Goya Nevada
Francisco de Goya y Lucientes | Born March 30, 1746 – Died April 16, 1828

January 26, 2010

Review of Goya Etching Show in Dallas

Written by Lauren Adams, review takes a look at the Blanton Art Museum presentation at the University of Texas in Austin. Adams calls the exhibit "a captivating glimpse into the psychological state of Goya."

Goya’s Prints: The Dawn of Modern Art

Blanton Museum of Art
200 East MLK
Austin, Texas 78701
Through March 7, 2010

From the Dallas Art News web site review by Lauren Adams:

start quoteThe prints are dark not only in their content, but also in their construction. If you take moment to view the prints housed the neighboring galleries, what you will find are smooth, clean lines and clear depictions of the moods and actions of the figures. Although some examples of Goya’s work does coincide with these observations, his most striking pieces are quite a contrast from this model. Many pieces, such as Disparate General, have a fast, sketchy quality to the scene. The figures loom in and out of large, inky shadows, with their faces shaded to the point of disfiguration.

The scenes are a jumble of metaphor and fear with an underlying current of deep revulsion towards humanity. Goya stresses how far man has fallen with the representation of shadowy goblins and devils hovering over figures and prodding them on their wicked ways. Although the devilish figures are haunting enough, what is most disturbing is the portrayal of the eyes of the human figures. The majority of the people, even those lurking in the shadows, have round, bulging eyes that seem to pop from their heads. This conveys a sense of madness within the figures, as if they are carrying out their evil deeds in a frenzied, dehumanizing trance. end quote

Learn more about the Sleep of Reason print here.

Sleep of Reason

Goya Portrait

Francisco de Goya y Lucientes

Born March 30, 1746 – Died April 16, 1828. Spanish painter applauded in art history as the transition personality between the Old Masters and modern art. Court painter to the Spanish Crown, Goya pursued personal projects in paint, drawings and etchings in which he chronicled national historical events and carefully articulated a critique of Spanish, and then European ideals, society, morales and religious institutions.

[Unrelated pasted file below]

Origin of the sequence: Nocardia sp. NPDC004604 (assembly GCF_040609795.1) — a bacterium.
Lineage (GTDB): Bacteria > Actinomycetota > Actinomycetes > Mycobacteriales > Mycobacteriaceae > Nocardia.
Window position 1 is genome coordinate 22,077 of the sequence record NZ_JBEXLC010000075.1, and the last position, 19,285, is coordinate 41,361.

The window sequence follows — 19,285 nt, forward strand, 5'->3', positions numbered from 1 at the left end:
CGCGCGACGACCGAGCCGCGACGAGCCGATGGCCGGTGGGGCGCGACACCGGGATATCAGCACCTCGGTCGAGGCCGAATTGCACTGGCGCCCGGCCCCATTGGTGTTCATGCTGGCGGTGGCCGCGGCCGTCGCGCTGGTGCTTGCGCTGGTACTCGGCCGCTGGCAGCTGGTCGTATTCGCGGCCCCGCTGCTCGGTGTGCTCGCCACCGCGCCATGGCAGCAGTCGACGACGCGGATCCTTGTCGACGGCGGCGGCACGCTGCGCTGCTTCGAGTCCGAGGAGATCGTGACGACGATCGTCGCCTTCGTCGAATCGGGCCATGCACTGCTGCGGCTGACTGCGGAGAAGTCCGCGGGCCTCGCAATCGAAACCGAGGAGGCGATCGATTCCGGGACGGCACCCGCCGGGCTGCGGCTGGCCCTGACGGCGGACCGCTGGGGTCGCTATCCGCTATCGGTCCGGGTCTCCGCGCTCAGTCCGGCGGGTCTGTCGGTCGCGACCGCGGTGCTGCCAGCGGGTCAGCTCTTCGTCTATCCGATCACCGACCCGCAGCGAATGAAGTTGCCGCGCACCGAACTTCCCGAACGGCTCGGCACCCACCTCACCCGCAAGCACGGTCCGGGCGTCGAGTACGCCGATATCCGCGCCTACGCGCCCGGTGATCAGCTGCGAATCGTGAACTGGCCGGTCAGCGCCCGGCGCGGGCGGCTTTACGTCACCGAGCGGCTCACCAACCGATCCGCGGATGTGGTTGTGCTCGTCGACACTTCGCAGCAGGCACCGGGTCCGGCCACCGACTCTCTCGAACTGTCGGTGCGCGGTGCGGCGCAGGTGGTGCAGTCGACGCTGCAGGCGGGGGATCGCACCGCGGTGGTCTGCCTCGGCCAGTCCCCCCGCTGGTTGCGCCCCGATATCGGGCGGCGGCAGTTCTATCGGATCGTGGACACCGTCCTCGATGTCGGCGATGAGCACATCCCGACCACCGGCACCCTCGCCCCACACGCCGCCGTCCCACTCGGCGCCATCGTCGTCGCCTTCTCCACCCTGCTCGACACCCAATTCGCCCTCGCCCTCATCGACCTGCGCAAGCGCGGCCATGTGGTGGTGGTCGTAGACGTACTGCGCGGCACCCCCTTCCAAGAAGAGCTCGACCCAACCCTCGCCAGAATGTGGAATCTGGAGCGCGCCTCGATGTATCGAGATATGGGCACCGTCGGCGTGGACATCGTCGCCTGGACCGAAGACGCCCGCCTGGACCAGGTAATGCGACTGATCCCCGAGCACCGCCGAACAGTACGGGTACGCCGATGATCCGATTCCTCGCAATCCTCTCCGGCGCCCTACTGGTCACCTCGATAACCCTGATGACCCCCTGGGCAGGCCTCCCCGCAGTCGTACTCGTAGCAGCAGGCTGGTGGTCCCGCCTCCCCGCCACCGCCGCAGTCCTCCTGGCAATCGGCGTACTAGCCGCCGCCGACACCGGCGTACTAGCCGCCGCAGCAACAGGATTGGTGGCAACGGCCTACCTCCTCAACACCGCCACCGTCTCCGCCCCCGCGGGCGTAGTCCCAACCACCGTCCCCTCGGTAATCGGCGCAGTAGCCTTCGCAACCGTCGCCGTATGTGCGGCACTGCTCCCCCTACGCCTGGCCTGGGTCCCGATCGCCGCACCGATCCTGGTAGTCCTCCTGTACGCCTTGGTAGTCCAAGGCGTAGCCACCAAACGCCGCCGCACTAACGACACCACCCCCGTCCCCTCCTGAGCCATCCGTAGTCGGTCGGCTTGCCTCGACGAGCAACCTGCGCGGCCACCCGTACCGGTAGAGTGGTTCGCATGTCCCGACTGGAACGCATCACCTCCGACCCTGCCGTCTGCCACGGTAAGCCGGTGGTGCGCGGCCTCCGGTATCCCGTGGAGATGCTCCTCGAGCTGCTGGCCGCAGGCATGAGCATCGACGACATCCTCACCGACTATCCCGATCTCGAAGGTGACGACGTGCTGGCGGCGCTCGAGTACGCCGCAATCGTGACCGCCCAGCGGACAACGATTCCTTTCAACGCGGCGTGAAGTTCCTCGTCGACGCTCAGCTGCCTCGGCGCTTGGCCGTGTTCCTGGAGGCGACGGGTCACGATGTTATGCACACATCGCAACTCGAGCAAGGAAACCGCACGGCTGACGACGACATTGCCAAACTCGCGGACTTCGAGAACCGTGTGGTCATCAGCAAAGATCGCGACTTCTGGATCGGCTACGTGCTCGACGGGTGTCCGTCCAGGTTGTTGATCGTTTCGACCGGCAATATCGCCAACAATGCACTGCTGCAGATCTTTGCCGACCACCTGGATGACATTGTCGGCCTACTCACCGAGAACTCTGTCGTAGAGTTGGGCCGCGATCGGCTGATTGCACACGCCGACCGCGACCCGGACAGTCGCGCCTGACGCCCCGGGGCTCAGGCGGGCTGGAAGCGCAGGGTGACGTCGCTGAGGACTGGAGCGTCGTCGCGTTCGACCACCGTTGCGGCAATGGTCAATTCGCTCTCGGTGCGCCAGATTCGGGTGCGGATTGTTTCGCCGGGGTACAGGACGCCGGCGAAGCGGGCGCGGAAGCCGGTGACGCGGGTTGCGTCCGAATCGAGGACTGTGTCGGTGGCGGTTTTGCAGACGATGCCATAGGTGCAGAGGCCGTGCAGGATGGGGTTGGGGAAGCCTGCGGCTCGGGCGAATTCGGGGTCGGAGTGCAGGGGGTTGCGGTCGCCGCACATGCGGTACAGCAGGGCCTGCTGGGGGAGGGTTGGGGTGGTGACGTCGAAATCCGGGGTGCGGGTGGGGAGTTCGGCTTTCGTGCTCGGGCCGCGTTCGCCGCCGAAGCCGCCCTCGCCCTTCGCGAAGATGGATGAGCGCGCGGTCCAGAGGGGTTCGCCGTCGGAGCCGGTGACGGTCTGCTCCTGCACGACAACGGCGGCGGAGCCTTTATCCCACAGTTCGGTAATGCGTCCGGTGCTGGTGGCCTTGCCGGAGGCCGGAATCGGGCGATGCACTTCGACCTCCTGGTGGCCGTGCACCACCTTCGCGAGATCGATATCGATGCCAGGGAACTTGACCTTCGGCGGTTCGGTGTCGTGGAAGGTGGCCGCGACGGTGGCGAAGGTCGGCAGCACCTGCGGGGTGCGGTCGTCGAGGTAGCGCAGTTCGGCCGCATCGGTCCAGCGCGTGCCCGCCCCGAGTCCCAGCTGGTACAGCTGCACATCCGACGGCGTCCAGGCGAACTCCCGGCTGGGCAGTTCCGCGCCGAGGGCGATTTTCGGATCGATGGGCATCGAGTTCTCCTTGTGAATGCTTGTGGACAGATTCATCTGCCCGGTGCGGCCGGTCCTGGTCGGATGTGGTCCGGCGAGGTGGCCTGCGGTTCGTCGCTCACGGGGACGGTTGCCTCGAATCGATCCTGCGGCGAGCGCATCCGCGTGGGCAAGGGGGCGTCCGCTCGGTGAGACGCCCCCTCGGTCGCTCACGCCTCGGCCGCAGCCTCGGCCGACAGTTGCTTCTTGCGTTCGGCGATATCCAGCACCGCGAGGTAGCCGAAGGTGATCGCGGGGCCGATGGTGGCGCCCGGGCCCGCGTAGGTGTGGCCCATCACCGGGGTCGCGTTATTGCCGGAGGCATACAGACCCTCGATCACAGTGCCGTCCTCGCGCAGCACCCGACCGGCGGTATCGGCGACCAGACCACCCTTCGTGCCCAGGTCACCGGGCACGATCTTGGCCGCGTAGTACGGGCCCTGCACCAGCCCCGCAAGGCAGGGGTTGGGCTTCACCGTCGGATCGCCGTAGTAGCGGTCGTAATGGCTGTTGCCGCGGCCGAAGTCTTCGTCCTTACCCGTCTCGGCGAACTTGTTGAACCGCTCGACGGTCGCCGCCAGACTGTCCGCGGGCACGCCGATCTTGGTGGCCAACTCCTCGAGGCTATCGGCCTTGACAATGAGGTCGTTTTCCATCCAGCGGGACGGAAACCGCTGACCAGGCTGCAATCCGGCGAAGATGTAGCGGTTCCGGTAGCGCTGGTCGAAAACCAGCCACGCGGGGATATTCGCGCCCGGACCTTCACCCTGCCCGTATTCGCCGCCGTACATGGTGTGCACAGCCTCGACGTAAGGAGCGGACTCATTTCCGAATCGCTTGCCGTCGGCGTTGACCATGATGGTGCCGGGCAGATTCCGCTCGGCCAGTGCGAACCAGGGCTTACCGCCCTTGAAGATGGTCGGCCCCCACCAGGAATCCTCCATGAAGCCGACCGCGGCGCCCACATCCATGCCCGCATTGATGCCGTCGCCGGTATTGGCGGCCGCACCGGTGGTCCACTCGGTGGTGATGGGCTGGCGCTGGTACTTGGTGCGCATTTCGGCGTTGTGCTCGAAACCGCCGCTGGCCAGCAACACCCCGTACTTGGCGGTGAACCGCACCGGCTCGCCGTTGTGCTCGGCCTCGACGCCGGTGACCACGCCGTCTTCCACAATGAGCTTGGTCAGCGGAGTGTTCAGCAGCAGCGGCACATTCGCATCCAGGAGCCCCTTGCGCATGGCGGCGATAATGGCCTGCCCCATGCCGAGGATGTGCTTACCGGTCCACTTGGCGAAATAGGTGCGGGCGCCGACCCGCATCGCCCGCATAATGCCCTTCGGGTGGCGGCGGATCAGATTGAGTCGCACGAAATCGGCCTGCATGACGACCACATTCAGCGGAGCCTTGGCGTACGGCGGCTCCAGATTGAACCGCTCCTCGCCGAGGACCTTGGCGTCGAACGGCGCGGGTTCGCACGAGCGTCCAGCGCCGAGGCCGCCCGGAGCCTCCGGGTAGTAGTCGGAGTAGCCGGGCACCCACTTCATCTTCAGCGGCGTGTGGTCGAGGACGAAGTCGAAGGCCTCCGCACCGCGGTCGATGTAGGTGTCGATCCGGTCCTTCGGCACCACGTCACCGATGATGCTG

1. Saturn (Painting)
  2. The Black Paintings
  3. Goya Art Index
  4. Goya Biography
  5. 3rd of May (Painting)
  6. Sleep of Reason (Caprichos #43)

Goya Ephemera

"From this headlong seizure of life we should not expect a calm and refined art, nor a reflective one. Yet Goya was more than a Nietzschean egoist riding roughshod over the world to assert his supermanhood. He was receptive to all shades of feeling, and it was his extreme sensitivity as well as his muscular temerity that actuated his assaults on the outrageous society of Spain." From Thomas Craven's essay on Goya from MEN OF ART (1931).

"...Loneliness has its limits, for Goya was not a prophet but a painter. If he had not been a painter his attitude to life would have found expression only in preaching or suicide." From Andre Malroux's essay in SATURN: AN ESSAY ON GOYA (1957).

"Goya is always a great artist, often a frightening one...light and shade play upon atrocious horrors." From Charles Baudelaire's essay on Goya from CURIOSITES ESTRANGERS (1842).

"[An] extraordinary mingling of hatred and compassion, despair and sardonic humour, realism and fantasy." From the foreword by Aldous Huxley to THE COMPLETE ETCHINGS OF GOYA (1962).

"His analysis in paint, chalk and ink of mass disaster and human frailty pointed to someone obsessed with the chaos of existence..." From the book on Goya by Sarah Symmons (1998).

"I cannot forgive you for admiring Goya...I find nothing in the least pleasing about his paintings or his etchings..." From a letter to (spanish) Duchess Colonna from the French writer Prosper Merimee (1869).

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